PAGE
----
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Sunday, April 21
The Indiana Daily Student


COLUMN: The anonymous Yik Yak

The social media app Yik Yak has recently come under fire in several situations at ?different colleges.

This all began when abusive anonymous postings about specific people caused the victims to contact Yik Yak and demand them to reveal the identities of the ?defamers.

However, Yik Yak has diligently protected the users because the complaints did not violate conditions in their ?privacy policy.

It is difficult to talk about Yik Yak because, on one side, it represents a guarantee — or near-guarantee — of privacy in a digital age when everything, from one’s geographical location to online presence, is tracked.

Paradoxically, it could be seen as a bastion of individualism in the sense that, unlike Facebook or Twitter, one does not feel compelled to portray oneself in a certain way.

One does not have to construe oneself or one’s experience to conform to some preconceived notion of how one should live.

There are no profiles to build. Nobody updates other people about their lives on Yik Yak. It’s pure expression, without the paranoid narcissism of Facebook. Then, on the other side, anonymity on the Internet brings out the worst in people because they know there will be no repercussions for anything they say.

Look at any comments section anywhere.

A majority of Yik Yak’s content consists of racial slurs, misogynistic comments, anti-Semitic diatribes, you name it.

Any relatively benign comment tends to be down-voted immediately because, when you go on Yik Yak, you go on to look at all the ridiculous things on it. Then, wanting to be included, you think of something clever, use some pun, turn of phrase or pithy pseudo-philosophical comment and post that.

You don’t necessarily believe what you posted, but it’s clever. And because it is clever you believe you’ll get 50 up-votes and you’ll be able to tell your friends, “Hey, I got 50 up-votes!”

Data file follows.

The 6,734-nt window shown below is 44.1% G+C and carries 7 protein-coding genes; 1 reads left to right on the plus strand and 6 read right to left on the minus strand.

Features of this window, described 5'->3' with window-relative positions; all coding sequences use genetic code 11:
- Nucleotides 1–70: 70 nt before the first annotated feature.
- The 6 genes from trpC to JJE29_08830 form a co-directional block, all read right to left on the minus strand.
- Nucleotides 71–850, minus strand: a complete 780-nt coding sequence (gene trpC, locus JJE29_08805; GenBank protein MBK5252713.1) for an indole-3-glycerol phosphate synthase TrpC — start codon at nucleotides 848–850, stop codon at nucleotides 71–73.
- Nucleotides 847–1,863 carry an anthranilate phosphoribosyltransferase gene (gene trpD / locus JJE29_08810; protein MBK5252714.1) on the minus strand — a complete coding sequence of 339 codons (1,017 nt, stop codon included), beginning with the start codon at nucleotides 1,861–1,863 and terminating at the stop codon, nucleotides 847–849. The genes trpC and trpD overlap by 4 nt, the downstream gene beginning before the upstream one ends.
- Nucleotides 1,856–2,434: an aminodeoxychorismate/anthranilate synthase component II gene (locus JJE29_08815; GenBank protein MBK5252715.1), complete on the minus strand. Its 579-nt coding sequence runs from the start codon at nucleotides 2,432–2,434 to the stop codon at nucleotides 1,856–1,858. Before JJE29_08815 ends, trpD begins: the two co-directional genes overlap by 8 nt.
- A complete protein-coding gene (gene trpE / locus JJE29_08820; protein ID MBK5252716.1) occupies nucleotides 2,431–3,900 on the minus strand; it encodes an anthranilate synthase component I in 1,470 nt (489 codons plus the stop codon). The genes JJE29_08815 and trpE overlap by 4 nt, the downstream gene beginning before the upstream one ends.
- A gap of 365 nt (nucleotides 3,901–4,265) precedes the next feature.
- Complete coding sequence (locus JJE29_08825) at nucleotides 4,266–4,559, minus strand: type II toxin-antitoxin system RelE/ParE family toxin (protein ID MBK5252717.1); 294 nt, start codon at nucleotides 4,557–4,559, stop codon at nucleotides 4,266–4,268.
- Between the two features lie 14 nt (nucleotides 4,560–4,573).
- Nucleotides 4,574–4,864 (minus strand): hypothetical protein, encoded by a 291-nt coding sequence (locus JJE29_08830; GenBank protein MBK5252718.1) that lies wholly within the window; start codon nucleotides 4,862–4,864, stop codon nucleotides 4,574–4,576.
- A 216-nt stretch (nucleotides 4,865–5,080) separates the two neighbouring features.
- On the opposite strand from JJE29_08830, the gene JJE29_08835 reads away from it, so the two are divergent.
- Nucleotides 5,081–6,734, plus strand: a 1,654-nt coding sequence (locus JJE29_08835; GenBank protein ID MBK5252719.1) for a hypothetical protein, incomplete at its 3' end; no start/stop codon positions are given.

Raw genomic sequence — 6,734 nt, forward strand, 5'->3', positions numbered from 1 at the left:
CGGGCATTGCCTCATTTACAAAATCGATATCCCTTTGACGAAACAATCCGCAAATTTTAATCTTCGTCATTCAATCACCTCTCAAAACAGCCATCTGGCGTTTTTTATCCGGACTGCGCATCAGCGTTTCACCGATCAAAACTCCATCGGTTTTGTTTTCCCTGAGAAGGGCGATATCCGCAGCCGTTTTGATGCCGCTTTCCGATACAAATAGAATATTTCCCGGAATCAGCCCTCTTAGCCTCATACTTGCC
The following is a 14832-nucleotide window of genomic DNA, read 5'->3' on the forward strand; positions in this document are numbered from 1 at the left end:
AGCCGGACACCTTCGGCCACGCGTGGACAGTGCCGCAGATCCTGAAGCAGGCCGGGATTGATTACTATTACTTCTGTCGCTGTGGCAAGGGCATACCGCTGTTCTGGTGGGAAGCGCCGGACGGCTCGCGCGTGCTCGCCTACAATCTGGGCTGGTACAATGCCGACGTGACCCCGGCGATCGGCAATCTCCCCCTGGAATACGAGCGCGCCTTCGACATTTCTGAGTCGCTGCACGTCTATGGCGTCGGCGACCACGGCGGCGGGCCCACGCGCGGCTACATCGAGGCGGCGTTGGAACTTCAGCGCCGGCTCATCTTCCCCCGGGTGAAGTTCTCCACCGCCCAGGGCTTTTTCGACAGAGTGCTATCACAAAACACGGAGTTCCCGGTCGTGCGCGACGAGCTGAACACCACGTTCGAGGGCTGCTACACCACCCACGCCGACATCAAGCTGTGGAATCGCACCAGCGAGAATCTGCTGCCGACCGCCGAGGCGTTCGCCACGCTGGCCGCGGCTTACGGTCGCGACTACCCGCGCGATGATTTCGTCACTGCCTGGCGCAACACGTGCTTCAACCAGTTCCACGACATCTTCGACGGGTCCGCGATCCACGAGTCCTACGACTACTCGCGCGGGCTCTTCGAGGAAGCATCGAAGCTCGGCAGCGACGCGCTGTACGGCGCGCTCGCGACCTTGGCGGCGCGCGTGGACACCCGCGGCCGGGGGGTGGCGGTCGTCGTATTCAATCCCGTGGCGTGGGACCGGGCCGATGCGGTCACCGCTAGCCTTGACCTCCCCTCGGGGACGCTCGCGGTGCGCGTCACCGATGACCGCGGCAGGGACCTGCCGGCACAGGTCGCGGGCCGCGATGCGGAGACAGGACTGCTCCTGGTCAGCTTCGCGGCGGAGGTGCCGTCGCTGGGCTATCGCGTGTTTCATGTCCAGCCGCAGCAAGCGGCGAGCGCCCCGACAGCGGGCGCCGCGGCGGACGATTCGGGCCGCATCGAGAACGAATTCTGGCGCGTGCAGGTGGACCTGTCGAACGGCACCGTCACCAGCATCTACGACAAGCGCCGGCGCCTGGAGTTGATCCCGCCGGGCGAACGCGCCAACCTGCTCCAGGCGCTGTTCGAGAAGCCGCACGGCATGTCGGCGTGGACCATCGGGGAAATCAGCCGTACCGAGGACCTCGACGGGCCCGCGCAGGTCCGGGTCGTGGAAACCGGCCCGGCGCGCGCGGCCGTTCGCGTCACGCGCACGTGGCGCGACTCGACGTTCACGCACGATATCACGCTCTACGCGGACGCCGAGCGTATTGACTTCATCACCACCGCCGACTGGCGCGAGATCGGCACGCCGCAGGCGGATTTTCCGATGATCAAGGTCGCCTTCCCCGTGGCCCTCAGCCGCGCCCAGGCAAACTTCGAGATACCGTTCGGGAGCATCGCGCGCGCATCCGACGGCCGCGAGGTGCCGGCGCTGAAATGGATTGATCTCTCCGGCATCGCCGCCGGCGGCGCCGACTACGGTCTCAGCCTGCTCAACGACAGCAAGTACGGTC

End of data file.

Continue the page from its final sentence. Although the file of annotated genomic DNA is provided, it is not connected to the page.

For the people who have been victims of Yik Yak abuse, it’s a rough situation to be in and certainly anonymity is no justification to be cruel and unfeeling human beings.

However, Yik Yak is perhaps part of the new reality we’re entering and adaptations must be made to cope with that fact.

At its basic level, Yik Yak is publicly generated entertainment. To call it social media implies there must be some sort of social interaction that occurs but, since the users are anonymous, it is essentially impossible for sustained ?interaction.

Facebook and Twitter, in myriad ways, allow this. But with Yik Yak you don’t know if you interact with users more than once, if you consider “Yakking” and commenting interaction at all.

Perhaps celebrities can teach us something about dealing with Yik Yak. They become embroiled in scandals largely generated and expounded by media ?itself.

At some point, they have to ignore what is said about them so they can live their lives.

Yik Yak abuse is just another type of sensationalism created for entertainment and eventually, if Yik Yak lives long, it will result in another psychological adaptation that started with Myspace and still continues today.

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